International Education Day 2021

International Education Day 2021
   0 Published by Nuri at 22/01/2021

Article 26 of the "Universal Declaration of Human Rights" says that every human being has the right to education and that it shall be free, at least in the elementary and fundamental stages.

Even so, there are millions of children who are not in school for various reasons: war, poverty, gender issues as in the case of many girls...

It is obvious that quality education is a fundamental tool to fight precisely the above problems. It is the basis that allows us to make progress and improve our society so that it becomes more fair, sustainable and egalitarian.

A good education helps us to understand what is happening around us and gives us the power to be critical of what we consider to be wrong, allowing us to be able to bring about changes that affect us, not only as individuals, but also as a society.

Although education is a fundamental right, an International Day was not declared until 2019, which means that 2021 will be the third year it has been celebrated.

We already know that the fact of having an International Day of Education does not guarantee that we will solve the problem of quality education reaching everyone equally, but at least it gives us a day to reflect and try to make the whole planet aware of the importance of all people having access to education.

Which theme has been proposed for this year?
The year 2020 has been a year in which the education system has suffered the effects of a terrible pandemic. The COVID-19 virus shook our lives at all levels, and schools had to close their doors first and then reinvent themselves to provide quality education using new technologies.

This situation has further marginalized the most vulnerable, those families with few resources who do not have the necessary means to continue with distance studies.

In addition, teachers have had to reformulate the way they teach curriculum content, use creativity and adapt themselves to be able to teach knowledge through a computer screen.

Therefore, the theme of this year's International Education Day is "Recover and revitalise education for the COVID-19 generation" and aims to achieve the following goals:

- Highlight the commitments and follow-up actions taken to protect education through recovery, increase inclusion and combat drop-out.

- Celebrate initiatives being led by governments, educators, organizations—from global to grassroots efforts—as well as partnerships demonstrating the potential to recommit education to the principles of equity and relevance.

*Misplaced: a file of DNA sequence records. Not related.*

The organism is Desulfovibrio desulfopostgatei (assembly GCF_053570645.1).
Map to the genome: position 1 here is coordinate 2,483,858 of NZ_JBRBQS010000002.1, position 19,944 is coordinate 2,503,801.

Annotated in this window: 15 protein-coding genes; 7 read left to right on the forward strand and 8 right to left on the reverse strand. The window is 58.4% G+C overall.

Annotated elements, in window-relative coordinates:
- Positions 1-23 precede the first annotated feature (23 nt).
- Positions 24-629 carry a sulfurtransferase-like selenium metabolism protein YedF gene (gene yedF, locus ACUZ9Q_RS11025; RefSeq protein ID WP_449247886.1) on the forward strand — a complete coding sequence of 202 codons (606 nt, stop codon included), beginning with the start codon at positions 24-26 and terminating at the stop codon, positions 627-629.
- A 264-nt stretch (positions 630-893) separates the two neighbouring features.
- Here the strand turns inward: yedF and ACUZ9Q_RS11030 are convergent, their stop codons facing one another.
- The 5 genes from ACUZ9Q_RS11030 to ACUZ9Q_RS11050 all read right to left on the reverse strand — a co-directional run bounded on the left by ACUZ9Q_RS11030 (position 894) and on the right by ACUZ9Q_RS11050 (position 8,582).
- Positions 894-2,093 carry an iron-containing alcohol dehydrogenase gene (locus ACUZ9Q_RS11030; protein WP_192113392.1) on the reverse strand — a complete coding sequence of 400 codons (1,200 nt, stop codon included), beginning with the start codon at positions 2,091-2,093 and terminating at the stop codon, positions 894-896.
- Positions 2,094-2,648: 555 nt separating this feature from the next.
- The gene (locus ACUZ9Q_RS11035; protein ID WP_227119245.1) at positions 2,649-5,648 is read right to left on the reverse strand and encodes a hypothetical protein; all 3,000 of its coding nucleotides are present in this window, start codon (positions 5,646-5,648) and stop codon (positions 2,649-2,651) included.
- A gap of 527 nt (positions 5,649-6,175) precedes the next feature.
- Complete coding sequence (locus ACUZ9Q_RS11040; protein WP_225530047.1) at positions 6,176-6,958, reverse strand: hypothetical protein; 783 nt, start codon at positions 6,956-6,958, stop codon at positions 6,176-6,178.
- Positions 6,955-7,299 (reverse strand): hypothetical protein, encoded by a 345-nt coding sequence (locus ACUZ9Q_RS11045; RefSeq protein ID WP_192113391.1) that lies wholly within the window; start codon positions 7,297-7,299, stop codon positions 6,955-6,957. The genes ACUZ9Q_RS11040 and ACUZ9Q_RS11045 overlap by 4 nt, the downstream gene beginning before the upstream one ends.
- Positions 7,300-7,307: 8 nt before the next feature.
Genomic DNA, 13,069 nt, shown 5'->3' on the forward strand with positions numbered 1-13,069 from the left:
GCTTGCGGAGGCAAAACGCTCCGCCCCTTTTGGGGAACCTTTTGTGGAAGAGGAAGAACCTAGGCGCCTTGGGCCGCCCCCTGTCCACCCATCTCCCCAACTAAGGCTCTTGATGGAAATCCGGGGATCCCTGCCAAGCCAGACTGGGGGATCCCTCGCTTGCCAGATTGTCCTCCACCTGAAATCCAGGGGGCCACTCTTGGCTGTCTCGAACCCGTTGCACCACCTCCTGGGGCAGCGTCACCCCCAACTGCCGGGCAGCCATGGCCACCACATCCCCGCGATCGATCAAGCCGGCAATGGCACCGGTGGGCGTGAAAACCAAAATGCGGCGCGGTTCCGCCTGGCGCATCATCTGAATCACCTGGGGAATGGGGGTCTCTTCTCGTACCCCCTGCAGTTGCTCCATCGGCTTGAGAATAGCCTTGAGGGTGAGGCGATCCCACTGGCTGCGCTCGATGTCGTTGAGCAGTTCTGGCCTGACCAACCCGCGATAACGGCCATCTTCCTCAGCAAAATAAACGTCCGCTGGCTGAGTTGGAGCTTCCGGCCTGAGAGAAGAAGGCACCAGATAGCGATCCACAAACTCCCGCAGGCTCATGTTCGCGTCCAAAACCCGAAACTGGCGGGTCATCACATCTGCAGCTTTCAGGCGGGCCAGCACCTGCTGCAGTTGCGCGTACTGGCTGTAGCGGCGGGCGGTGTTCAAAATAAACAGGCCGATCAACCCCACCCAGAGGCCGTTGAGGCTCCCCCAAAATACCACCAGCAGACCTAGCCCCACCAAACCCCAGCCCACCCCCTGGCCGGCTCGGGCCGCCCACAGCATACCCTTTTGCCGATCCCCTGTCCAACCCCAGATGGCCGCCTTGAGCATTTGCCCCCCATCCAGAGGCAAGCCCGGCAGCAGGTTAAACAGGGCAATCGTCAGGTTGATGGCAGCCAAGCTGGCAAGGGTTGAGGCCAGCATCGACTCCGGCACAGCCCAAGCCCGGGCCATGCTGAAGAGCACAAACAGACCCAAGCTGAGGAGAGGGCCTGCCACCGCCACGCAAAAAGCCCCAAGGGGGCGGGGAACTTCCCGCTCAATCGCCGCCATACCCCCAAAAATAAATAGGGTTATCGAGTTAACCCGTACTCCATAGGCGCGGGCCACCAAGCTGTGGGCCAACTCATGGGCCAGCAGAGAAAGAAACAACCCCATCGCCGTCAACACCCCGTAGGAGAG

- Highlight best practices in laws and policies on equitable finance for education that effectively and efficiently target the most disadvantaged via a tool featured on UNESCO’s Global Education Monitoring Report.

- To give voice to the COVID-19 generation to express their concerns and aspirations in the face of a future marked by an economic recession and climate change.

The importance of schools
We have experienced, and are still experiencing, a major change in our lives: teleworking has spread to many companies, our way of interacting with others has been altered and our schools, colleges and universities have had to close their doors for months.

All this has made us think that an educational centre not only serves to inculcate certain knowledge, but that they are places where our personality is built through the experiences we live in them.

Living with our classmates, working as a team, sharing our achievements and our daily problems, all this helps us to develop as individuals.

It is clear that in hard times we all have to adapt, and in this case, new technologies have been a great help in being able to continue educating, although for those who could have access to a computer or a good Internet connection. However, and although it is obvious that it is possible to study online, especially at university level, in the first stage of education it is not enough.

So let us hope that this pandemic will soon be gone so that we can return to schools and universities. These have been hard times, full of uncertainties, which have affected the quality of education for millions of children and teenagers. It is time to start working to restore and improve our schools.

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